Last January at the Seattle Rep's superb production of August Wilson's Radio Golf, I witnessed the return of a tradition I had thought was extinct in Seattle (and which is so rare, I haven't seen it since). When the curtain went up and the audience saw the set, they gave it a round of delighted applause.
Some sophisticates see applauding the scenery as reflecting not well on the designer but poorly on the audience—it's a provincial and rube-ish response to being wowed by cheap effects. But is it? What's wrong with giving a hand to the offstage artists? Why should only the actors get the primitive, stirring praise of hands banged together? A set like the one for Radio Golf is a complete character all on its own, and in this case it was given a star turn.
Designed by longtime Wilson collabo- rator David Gallo, the set was a masterpiece of theatrical realism. Golf's action takes place in the neat, though dilapidated, campaign office of real estate developer Harmond Wilks, who's returned to his now-blighted childhood neighborhood (Pittsburgh's Hill District, where all Wilson's plays are set) to run for mayor. To the side of the office Gallo placed a second room, a ruined and stained "before" version of the office that remained empty throughout the play. Gallo's design brought an epic span to the intimate conversations between the characters, as well as a visible reminder that the underlying issue, political and spiritual, is who will own the future of the Hill District and, by extension, of African Americans.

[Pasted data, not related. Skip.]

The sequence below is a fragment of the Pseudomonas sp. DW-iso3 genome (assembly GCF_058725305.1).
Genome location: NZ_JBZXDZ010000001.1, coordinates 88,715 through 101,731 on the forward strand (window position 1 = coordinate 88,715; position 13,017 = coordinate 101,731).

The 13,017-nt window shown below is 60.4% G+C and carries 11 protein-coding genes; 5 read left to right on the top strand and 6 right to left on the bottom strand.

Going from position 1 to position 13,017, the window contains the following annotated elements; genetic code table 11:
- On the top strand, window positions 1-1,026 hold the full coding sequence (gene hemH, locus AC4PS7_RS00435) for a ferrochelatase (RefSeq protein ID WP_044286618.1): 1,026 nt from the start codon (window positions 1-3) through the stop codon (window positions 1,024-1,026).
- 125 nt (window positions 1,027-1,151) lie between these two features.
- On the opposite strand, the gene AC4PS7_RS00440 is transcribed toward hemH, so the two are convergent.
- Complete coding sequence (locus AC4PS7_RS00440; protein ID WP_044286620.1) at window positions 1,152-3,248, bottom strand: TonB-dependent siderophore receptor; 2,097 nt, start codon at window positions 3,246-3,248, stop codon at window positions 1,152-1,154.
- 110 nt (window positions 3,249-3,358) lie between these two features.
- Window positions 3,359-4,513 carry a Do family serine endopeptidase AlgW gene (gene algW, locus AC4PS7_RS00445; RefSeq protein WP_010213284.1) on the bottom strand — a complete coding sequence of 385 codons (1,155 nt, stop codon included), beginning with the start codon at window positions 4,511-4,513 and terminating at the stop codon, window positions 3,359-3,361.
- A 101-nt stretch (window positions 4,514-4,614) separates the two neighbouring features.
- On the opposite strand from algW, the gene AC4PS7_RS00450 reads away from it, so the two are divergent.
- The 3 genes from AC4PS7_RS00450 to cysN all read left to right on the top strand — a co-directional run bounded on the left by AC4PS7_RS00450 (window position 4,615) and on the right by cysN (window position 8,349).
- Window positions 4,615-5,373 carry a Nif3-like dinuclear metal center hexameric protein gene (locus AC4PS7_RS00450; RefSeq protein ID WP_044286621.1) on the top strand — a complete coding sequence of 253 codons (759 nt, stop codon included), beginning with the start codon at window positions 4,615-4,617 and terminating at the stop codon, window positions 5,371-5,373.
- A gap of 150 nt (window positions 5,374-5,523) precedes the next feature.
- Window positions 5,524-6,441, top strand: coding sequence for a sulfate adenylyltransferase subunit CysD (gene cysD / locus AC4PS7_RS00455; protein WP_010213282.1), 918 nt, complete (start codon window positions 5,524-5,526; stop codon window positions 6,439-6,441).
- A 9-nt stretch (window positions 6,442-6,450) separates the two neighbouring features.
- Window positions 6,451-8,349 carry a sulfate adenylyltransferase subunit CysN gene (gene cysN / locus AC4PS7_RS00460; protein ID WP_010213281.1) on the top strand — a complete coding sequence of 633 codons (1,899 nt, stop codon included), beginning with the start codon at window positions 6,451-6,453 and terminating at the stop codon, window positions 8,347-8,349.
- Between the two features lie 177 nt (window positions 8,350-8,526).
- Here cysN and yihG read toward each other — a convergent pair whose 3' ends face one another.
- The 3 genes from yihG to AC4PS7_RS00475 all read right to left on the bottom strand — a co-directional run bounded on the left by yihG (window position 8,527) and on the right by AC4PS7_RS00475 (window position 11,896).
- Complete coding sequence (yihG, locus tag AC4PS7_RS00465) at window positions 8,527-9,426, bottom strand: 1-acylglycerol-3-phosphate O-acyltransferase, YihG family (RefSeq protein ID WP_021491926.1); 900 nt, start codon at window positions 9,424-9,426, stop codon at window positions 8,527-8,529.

When I spoke to the New York–based Gallo this past week, he was surprised to hear of the opening-night ovation for a set he'd seen through several incarnations before its arrival at the Rep. "It's the curse of a designer; you've moved on by the time the party starts," he said. Gallo doesn't think it's a sign of our provincialism that we gave his set a hand. But he is ambivalent about the Rep's archaic use of a curtain, which he said, "is a bit rare for me. We didn't have one at the Mark Taper in L.A., where I tried out this design earlier, for example. So it's unusual to still do a 'reveal,' which is what we call the moment when your set is 'discovered.'"
Gallo says that with his more realistic sets, he prefers no curtain. "Audiences wander into the theater and see the set, have their reaction one at a time. I feel that my work on Wilson's plays is to draw the audience into its world as soon as possible, not give them some sort of 'Wow!' moment before the play begins. When I'm designing a musical, sure! I love that applause when the curtain goes up. But here I want the focus to be immediately on Wilson's world."
Gallo said he doesn't feel slighted by his sets rarely receiving an opening round of applause. "When the actors take their bow, it's as ambassadors for all the artists, onstage and off, who've created the evening."
While I appreciate Gallo's point, I find it charming that the Rep's audience would show enthusiasm for such superb scenic work. Certainly I find it more palatable than the opening-night standing ovations that have become almost as obligatory as the after-show snack spread. And as long as institutions like the Rep are funded so generously, I'm all for seeing the results the minute the curtain goes up.
In the small black boxes of the fringe where I've done much of my own work, there's a parallel tradition at a show's end. After their bow, the actors raise their eyes to the light booth and give their own applause for the stage manager, the board operators, and by extension all of the artists who've made their work look and sound so good. It's a gracious gesture, and one that seems not provincial but inclusive.